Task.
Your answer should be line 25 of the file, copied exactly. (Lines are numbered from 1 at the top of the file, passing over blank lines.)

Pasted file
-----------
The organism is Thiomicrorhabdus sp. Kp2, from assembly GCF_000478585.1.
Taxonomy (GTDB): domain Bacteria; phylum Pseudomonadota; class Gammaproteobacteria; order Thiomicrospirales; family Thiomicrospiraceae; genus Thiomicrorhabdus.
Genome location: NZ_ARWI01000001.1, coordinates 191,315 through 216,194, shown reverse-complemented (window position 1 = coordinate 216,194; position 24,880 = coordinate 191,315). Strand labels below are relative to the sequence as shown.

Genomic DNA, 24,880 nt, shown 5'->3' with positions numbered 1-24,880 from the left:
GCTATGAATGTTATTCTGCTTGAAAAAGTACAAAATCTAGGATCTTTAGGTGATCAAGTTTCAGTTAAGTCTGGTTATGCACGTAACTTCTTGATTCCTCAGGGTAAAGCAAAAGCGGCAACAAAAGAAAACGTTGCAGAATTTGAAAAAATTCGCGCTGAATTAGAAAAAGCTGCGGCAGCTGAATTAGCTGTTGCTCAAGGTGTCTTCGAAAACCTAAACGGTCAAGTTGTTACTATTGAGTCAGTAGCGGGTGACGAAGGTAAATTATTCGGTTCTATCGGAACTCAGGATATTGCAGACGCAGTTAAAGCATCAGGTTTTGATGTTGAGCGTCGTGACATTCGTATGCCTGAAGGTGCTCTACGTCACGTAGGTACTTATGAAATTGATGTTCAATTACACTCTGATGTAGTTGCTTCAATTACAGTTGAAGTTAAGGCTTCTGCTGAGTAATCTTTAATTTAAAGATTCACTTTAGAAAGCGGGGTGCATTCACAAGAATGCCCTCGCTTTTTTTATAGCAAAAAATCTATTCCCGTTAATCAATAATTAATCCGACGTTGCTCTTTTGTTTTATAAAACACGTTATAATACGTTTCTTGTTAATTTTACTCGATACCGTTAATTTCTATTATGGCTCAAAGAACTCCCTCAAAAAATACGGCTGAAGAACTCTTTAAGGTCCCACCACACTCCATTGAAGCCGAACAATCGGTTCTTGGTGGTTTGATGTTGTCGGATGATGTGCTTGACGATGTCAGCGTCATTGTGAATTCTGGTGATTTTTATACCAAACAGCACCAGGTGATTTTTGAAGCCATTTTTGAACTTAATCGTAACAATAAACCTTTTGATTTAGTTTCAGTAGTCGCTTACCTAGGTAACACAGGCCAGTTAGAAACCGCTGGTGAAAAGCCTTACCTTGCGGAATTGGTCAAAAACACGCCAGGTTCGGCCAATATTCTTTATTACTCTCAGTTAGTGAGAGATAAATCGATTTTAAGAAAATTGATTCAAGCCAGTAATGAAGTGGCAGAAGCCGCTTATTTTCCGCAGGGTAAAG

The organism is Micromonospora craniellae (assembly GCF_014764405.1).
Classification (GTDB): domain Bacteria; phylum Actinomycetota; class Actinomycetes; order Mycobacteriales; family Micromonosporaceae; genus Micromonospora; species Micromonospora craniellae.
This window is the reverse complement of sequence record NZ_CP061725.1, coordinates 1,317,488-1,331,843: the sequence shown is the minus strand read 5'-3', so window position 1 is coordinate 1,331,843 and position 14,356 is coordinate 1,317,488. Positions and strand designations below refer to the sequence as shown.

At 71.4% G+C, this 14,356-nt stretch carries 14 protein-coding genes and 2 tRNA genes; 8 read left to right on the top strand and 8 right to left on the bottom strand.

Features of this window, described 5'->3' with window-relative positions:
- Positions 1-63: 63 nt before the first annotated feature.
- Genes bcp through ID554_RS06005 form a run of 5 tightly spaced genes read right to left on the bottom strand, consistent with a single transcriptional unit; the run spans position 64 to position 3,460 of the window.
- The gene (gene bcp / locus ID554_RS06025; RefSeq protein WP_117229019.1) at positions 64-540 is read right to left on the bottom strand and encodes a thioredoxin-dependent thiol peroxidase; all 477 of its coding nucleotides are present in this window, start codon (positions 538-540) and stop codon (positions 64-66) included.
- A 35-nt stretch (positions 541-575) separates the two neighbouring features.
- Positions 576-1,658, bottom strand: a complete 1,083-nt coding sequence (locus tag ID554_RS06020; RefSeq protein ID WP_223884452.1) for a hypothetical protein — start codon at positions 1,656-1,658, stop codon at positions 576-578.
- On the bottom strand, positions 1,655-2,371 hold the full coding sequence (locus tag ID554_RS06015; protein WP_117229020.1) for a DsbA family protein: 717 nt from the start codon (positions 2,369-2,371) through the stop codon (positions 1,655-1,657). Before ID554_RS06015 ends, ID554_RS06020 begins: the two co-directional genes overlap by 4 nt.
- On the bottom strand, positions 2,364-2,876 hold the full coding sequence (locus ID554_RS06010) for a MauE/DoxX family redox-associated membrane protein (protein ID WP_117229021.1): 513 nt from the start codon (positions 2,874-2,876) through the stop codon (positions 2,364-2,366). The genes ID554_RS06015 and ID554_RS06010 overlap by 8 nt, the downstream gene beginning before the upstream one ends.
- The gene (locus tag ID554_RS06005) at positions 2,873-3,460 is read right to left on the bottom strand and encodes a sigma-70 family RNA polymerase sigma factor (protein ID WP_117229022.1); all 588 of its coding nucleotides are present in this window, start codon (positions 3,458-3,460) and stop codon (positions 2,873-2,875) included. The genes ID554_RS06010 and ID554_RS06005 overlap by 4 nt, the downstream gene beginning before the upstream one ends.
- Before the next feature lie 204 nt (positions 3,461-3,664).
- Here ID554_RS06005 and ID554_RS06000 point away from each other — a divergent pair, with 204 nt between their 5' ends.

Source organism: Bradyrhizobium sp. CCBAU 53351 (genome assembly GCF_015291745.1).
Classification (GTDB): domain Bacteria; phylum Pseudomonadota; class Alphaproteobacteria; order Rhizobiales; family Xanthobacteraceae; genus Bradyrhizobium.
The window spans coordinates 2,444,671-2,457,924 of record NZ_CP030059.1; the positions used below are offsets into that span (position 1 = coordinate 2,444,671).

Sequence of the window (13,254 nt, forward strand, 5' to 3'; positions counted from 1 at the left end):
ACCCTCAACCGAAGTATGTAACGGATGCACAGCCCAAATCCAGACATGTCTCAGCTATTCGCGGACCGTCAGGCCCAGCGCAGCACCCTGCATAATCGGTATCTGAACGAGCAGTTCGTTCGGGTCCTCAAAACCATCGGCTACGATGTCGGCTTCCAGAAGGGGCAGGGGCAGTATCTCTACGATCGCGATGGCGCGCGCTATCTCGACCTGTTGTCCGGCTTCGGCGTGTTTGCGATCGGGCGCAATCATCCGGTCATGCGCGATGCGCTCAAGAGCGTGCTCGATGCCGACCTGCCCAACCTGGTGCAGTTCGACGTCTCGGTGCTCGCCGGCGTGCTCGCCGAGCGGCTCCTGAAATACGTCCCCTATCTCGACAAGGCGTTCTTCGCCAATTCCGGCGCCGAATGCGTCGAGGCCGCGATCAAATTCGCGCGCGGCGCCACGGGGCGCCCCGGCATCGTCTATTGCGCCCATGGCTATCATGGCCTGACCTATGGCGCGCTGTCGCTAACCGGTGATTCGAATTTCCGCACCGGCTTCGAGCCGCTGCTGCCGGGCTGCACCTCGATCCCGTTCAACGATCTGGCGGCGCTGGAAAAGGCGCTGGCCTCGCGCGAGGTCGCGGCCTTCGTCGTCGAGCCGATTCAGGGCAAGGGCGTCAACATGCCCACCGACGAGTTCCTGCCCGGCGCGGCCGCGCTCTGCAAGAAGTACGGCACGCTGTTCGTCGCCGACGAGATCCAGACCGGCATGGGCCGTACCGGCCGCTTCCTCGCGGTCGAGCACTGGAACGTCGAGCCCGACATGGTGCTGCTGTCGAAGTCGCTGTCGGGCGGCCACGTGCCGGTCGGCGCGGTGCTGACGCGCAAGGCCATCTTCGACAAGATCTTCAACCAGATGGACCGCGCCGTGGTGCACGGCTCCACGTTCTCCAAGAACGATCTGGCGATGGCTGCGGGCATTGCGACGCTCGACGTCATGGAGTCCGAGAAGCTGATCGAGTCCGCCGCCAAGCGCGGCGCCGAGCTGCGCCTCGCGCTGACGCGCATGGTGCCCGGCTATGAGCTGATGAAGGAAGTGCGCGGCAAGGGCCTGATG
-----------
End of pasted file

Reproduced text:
ACCCTCAACCGAAGTATGTAACGGATGCACAGCCCAAATCCAGACATGTCTCAGCTATTCGCGGACCGTCAGGCCCAGCGCAGCACCCTGCATAATCGGTATCTGAACGAGCAGTTCGTTCGGGTCCTCAAAACCATCGGCTACGATGTCGGCTTCCAGAAGGGGCAGGGGCAGTATCTCTACGATCGCGATGGCGCGCGCTATCTCGACCTGTTGTCCGGCTTCGGCGTGTTTGCGATCGGGCGCAATCATCCGGTCATGCGCGATGCGCTCAAGAGCGTGCTCGATGCCGACCTGCCCAACCTGGTGCAGTTCGACGTCTCGGTGCTCGCCGGCGTGCTCGCCGAGCGGCTCCTGAAATACGTCCCCTATCTCGACAAGGCGTTCTTCGCCAATTCCGGCGCCGAATGCGTCGAGGCCGCGATCAAATTCGCGCGCGGCGCCACGGGGCGCCCCGGCATCGTCTATTGCGCCCATGGCTATCATGGCCTGACCTATGGCGCGCTGTCGCTAACCGGTGATTCGAATTTCCGCACCGGCTTCGAGCCGCTGCTGCCGGGCTGCACCTCGATCCCGTTCAACGATCTGGCGGCGCTGGAAAAGGCGCTGGCCTCGCGCGAGGTCGCGGCCTTCGTCGTCGAGCCGATTCAGGGCAAGGGCGTCAACATGCCCACCGACGAGTTCCTGCCCGGCGCGGCCGCGCTCTGCAAGAAGTACGGCACGCTGTTCGTCGCCGACGAGATCCAGACCGGCATGGGCCGTACCGGCCGCTTCCTCGCGGTCGAGCACTGGAACGTCGAGCCCGACATGGTGCTGCTGTCGAAGTCGCTGTCGGGCGGCCACGTGCCGGTCGGCGCGGTGCTGACGCGCAAGGCCATCTTCGACAAGATCTTCAACCAGATGGACCGCGCCGTGGTGCACGGCTCCACGTTCTCCAAGAACGATCTGGCGATGGCTGCGGGCATTGCGACGCTCGACGTCATGGAGTCCGAGAAGCTGATCGAGTCCGCCGCCAAGCGCGGCGCCGAGCTGCGCCTCGCGCTGACGCGCATGGTGCCCGGCTATGAGCTGATGAAGGAAGTGCGCGGCAAGGGCCTGATG